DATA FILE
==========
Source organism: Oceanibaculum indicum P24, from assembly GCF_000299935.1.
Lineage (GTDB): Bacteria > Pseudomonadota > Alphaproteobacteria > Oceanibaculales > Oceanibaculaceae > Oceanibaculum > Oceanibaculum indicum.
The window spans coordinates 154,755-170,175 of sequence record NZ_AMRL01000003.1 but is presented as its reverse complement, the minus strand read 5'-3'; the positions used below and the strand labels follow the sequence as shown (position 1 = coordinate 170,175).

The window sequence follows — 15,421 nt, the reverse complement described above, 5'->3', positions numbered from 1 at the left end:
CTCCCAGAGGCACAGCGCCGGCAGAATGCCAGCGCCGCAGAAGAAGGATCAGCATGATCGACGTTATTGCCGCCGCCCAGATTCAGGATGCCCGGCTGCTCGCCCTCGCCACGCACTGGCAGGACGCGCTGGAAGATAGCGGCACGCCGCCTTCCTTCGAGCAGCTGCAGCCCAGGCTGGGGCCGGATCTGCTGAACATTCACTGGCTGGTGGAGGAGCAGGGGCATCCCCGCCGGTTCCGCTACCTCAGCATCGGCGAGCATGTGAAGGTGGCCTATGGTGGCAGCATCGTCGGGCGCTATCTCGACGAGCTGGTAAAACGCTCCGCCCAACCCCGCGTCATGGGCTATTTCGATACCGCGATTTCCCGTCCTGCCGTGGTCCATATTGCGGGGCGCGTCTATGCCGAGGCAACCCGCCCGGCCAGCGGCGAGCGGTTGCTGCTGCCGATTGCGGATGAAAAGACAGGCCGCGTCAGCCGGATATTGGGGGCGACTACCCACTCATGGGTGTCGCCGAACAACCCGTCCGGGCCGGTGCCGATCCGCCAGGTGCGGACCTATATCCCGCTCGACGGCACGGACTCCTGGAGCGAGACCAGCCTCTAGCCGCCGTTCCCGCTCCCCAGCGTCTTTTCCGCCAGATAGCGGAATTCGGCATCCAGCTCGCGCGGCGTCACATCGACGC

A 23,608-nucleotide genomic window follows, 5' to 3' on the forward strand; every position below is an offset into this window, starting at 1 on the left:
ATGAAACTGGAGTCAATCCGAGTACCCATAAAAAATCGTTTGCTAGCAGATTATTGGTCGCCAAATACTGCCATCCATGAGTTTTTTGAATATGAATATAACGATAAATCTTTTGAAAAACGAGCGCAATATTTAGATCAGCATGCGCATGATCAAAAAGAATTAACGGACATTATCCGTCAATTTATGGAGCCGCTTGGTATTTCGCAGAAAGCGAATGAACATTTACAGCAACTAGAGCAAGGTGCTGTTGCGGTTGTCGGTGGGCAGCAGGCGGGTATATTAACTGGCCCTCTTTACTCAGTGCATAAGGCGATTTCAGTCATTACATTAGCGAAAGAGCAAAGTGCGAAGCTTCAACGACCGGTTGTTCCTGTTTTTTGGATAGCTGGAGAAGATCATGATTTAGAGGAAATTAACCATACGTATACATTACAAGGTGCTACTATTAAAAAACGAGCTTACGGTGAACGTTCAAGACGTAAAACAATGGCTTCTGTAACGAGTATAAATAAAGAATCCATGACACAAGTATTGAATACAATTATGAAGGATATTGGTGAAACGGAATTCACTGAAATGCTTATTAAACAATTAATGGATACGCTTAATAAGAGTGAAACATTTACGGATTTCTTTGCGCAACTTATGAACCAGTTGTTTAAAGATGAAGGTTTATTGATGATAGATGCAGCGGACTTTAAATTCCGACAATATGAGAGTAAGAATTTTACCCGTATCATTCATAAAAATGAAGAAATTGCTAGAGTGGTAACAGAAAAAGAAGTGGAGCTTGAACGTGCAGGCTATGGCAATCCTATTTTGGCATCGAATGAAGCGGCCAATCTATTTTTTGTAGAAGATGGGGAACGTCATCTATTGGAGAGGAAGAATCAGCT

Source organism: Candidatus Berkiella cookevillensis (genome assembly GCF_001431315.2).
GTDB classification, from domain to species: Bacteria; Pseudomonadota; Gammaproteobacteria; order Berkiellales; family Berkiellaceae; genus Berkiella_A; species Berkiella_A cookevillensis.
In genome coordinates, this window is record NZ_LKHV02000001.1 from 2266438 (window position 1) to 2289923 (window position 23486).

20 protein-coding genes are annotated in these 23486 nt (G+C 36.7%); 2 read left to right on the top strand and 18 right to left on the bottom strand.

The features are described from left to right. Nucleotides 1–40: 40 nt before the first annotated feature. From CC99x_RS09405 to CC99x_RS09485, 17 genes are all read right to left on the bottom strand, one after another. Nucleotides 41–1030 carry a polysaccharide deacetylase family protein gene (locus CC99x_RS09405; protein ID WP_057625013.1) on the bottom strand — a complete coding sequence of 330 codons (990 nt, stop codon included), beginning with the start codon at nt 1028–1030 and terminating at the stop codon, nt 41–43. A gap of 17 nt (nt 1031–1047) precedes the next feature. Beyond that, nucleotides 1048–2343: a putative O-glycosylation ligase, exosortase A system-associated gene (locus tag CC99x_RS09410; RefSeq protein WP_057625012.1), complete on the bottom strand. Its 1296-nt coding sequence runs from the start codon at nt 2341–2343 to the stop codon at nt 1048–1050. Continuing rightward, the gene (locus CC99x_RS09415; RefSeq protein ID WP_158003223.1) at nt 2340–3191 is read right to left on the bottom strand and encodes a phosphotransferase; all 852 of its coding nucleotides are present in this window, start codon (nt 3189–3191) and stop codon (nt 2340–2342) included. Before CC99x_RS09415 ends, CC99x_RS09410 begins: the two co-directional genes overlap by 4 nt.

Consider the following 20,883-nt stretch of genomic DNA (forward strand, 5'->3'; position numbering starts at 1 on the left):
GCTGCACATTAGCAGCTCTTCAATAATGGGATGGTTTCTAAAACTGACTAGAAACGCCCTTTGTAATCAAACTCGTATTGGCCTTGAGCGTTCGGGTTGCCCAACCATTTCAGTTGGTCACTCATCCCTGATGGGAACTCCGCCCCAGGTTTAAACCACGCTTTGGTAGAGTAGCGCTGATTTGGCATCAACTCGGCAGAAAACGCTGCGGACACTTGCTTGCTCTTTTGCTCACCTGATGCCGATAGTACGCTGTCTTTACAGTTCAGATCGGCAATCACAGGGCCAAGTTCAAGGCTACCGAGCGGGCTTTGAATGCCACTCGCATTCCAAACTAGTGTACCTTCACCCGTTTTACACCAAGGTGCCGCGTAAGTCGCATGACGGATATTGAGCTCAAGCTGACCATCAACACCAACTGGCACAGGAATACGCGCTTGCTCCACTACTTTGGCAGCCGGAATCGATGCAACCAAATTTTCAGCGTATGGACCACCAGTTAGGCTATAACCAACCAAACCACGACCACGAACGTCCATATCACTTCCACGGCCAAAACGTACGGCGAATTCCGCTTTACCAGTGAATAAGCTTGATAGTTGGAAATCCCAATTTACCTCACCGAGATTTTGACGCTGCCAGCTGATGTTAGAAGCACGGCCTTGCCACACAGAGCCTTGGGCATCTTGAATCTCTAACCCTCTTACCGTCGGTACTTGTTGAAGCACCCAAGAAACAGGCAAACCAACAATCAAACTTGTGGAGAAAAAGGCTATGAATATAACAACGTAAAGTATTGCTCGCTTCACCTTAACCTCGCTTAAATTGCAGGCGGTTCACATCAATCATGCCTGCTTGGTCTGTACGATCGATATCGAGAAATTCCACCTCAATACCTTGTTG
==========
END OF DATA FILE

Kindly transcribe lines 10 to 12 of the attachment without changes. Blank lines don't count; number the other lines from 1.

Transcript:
In genome coordinates, this window is record NZ_LKHV02000001.1 from 2266438 (window position 1) to 2289923 (window position 23486).

20 protein-coding genes are annotated in these 23486 nt (G+C 36.7%); 2 read left to right on the top strand and 18 right to left on the bottom strand.

The features are described from left to right. Nucleotides 1–40: 40 nt before the first annotated feature. From CC99x_RS09405 to CC99x_RS09485, 17 genes are all read right to left on the bottom strand, one after another. Nucleotides 41–1030 carry a polysaccharide deacetylase family protein gene (locus CC99x_RS09405; protein ID WP_057625013.1) on the bottom strand — a complete coding sequence of 330 codons (990 nt, stop codon included), beginning with the start codon at nt 1028–1030 and terminating at the stop codon, nt 41–43. A gap of 17 nt (nt 1031–1047) precedes the next feature. Beyond that, nucleotides 1048–2343: a putative O-glycosylation ligase, exosortase A system-associated gene (locus tag CC99x_RS09410; RefSeq protein WP_057625012.1), complete on the bottom strand. Its 1296-nt coding sequence runs from the start codon at nt 2341–2343 to the stop codon at nt 1048–1050. Continuing rightward, the gene (locus CC99x_RS09415; RefSeq protein ID WP_158003223.1) at nt 2340–3191 is read right to left on the bottom strand and encodes a phosphotransferase; all 852 of its coding nucleotides are present in this window, start codon (nt 3189–3191) and stop codon (nt 2340–2342) included. Before CC99x_RS09415 ends, CC99x_RS09410 begins: the two co-directional genes overlap by 4 nt.